Reform before the Reformation: Vincenzo Querini and the Religious Renaissance in Italy

Reform before the Reformation: Vincenzo Querini and the Religious Renaissance in Italy

Reform before the Reformation: Vincenzo Querini and the Religious Renaissance in Italy

Reform before the Reformation: Vincenzo Querini and the Religious Renaissance in Italy

Synopsis

An important aspect of the Italian Renaissance was church reform. This book examines the nature of that reform - especially in Venice, Florence and Rome - as viewed through the unpublished manuscripts of a Venetian nobleman who became a Camaldolese hermit: Vincenzo Querini (1478-1514). This book sets Querinis personal journey to reform in the context of Venetian society, as well as against the backdrop of political crisis, cultural revival, and monastic renaissance in Italy generally. Querinis attempt to reform himself, the Roman Catholic Church, and the whole of Christendom are of interest to historians seeking to revise the chronology of early modern church reform since he employed a range of scriptural, humanist, conciliar, monastic, and mystical methods that had medieval antecedents but were also imitated by reformers after the Reformation.

Excerpt

In the autumn of 1506, the artist Raphael was asked by Elisabetta Gonzaga, the duchess of Urbino, to paint a picture for the hermit Don Michele Fiorentino (Michelangelo Bonaventura de’ Pini), who lived at the Tuscan hermitage of Camaldoli in the Appenine mountains. the hermit had recently received a visit from the writer Pietro Bembo (1470–1547), who was then resident at Urbino, and Don Michele had clearly made a huge impression upon the troubled courtier who occasionally toyed with the idea of a monastic retreat. Baldassare Castiglione, who later idealized life at Urbino in his bestseller The Courtier, also planned to visit Michele; and Giuliano de’ Medici, another distinguished resident at Urbino, actually did so. Don Michele was constantly discussed by these men and women of festive Urbino, and it seemed a marvellous thing to them that the hermit could have passed so many years in this cold and isolated spot without leaving his little cell. It was, Bembo wrote later, the holiest place he had ever seen.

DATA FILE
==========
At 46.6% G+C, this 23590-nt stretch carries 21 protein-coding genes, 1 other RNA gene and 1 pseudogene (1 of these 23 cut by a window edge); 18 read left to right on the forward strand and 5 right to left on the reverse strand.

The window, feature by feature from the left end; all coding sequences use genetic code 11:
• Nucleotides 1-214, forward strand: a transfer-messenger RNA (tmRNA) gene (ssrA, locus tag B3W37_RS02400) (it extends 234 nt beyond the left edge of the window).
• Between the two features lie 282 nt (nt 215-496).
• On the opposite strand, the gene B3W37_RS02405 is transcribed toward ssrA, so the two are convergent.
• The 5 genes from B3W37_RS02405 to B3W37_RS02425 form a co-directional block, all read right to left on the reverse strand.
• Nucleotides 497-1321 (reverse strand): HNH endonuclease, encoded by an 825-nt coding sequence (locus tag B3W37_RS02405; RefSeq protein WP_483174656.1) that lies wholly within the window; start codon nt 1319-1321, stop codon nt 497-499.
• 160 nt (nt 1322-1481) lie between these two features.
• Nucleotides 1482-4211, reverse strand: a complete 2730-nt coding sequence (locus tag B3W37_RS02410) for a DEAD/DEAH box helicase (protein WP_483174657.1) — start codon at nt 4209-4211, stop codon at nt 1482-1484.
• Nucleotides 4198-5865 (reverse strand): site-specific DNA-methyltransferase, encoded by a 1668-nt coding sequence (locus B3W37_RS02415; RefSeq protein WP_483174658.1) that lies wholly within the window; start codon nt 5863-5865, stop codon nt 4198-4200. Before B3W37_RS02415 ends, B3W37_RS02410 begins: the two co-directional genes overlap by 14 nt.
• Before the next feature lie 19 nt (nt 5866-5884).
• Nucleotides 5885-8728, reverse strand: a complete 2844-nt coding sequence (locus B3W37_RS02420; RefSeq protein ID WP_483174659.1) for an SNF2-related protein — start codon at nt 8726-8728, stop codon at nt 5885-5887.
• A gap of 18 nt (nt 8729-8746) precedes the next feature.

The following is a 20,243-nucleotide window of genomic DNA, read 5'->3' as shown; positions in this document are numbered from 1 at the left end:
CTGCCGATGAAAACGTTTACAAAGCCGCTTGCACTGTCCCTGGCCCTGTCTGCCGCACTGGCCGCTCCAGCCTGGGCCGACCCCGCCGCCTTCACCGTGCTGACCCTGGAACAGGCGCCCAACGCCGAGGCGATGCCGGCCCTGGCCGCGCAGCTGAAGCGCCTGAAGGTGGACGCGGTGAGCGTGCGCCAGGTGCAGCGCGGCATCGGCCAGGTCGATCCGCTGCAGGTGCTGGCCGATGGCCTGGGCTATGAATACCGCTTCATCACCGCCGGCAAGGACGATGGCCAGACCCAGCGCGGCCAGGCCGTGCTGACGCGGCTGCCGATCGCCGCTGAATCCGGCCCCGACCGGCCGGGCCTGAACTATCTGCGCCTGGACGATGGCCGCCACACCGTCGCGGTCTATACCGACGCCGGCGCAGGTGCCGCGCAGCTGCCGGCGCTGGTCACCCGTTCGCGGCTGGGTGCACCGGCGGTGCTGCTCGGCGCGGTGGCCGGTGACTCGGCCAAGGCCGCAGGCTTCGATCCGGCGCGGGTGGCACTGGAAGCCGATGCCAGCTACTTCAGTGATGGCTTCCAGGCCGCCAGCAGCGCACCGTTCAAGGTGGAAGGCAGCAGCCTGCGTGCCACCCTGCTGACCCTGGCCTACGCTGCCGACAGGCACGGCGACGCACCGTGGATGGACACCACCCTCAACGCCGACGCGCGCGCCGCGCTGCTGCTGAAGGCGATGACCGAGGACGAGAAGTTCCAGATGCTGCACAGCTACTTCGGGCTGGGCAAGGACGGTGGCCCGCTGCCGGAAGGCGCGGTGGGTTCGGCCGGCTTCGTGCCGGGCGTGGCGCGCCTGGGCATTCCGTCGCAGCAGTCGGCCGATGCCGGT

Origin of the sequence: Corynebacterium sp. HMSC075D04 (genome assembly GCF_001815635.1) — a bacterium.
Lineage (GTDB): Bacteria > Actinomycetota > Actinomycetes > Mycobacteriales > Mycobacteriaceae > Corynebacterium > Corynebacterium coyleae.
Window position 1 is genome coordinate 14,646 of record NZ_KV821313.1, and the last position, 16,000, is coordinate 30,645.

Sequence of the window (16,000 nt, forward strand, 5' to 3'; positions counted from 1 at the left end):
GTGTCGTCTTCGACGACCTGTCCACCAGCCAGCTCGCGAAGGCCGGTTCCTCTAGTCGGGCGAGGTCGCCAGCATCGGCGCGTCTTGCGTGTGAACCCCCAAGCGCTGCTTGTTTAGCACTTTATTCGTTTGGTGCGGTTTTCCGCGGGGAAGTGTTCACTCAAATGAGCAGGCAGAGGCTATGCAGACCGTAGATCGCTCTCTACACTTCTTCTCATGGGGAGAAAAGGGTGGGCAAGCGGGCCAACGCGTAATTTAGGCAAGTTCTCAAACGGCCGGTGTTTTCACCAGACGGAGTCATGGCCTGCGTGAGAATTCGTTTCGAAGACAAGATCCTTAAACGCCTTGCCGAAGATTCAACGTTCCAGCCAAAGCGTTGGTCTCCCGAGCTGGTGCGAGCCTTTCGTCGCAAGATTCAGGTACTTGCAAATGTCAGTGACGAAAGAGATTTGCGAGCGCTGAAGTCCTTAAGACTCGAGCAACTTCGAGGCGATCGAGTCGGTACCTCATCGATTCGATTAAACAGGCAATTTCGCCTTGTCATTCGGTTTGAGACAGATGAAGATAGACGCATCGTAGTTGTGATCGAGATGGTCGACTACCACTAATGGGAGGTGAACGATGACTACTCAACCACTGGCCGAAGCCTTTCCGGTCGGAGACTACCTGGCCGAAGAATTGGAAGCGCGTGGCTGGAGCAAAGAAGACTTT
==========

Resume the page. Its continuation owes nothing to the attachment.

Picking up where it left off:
The duchess wanted to send a painting by Raphael, a native of Urbino, into this austere world. This present was in return for the chaplet (“corona”) which Don Michele had given to her, and she urged Raphael to complete the painting with all possible speed. Unfortunately, a severe winter and the extremely fine quality of the work delayed completion of the painting until the following spring. the artist and biographer Giorgio Vasari records in his life of Raphael that an “exquisite miniature” originally in the possession of the duke of Urbino was given to two men who joined Don Michele at Camaldoli four years later, and whose lives form the core of this book—Tommaso Giustiniani (1476–1528) and Vincenzo Querini (1478–1514). Raphael’s

On Don Michele, see A. R. Fiori, Vita del B. Michele eremita Camaldolese (Rome, 1720); Bembo’s comments are in a letter of 6 May 1507, in Pietro Bembo, Lettere, ed. E. Travi. 4 vols. (Rome, 1987–93) (hereafter cited as Lettere), 1: 251–2; and see Tommaso Giustiniani’s complimentary remarks about Don Michele in a letter of c. 1520–26, in Sacro Eremo Tuscolano, Frascati (hereafter cited as Tusc.), Cod. Q iv bis, fol. 243v.

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